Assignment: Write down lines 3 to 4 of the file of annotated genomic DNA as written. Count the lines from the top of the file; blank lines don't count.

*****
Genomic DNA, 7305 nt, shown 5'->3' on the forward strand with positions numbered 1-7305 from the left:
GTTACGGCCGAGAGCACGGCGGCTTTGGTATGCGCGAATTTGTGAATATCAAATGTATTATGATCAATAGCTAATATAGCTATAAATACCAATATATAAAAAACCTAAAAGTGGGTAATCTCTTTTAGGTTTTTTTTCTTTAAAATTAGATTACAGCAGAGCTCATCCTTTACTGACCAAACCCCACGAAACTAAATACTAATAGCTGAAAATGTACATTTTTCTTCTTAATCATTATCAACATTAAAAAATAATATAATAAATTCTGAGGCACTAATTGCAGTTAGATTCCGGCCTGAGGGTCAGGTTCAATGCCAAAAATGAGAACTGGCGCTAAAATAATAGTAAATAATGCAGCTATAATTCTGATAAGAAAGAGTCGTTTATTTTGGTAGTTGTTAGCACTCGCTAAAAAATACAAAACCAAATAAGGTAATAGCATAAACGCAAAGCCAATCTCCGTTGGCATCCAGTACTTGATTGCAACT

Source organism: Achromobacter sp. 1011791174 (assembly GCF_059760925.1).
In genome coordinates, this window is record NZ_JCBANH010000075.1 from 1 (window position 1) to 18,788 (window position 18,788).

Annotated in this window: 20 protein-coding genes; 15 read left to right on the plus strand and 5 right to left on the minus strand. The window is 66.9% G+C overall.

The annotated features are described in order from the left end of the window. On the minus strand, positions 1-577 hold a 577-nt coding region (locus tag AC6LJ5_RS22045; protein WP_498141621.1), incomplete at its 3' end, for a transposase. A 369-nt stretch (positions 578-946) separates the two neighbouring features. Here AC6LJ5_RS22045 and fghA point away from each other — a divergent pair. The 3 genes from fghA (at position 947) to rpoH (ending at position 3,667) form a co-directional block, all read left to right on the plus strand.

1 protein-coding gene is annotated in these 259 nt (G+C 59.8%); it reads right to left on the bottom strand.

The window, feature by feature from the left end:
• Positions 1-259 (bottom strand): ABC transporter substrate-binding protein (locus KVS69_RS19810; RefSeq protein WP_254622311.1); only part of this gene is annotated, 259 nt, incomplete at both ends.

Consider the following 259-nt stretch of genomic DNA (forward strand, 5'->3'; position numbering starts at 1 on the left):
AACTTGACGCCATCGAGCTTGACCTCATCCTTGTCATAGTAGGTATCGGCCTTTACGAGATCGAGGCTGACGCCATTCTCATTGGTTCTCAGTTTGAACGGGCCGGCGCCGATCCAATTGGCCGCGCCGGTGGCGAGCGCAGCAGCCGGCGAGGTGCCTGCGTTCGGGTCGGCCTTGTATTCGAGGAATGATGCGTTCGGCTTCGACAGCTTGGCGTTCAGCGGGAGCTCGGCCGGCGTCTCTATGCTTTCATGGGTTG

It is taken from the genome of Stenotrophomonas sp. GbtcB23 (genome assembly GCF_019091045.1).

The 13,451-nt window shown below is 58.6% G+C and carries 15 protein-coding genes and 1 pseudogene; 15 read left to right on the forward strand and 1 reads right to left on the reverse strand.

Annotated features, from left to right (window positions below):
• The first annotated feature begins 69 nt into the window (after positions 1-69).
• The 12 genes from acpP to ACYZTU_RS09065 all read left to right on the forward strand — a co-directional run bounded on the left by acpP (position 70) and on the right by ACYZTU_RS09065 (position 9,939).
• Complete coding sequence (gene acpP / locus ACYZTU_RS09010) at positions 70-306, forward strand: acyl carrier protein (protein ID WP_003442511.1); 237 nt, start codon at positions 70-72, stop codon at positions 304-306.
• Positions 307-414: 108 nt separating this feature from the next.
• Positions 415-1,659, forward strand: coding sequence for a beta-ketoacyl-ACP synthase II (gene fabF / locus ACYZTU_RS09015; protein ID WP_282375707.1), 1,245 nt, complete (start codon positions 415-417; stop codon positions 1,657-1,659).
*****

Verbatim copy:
Source organism: Achromobacter sp. 1011791174 (assembly GCF_059760925.1).
In genome coordinates, this window is record NZ_JCBANH010000075.1 from 1 (window position 1) to 18,788 (window position 18,788).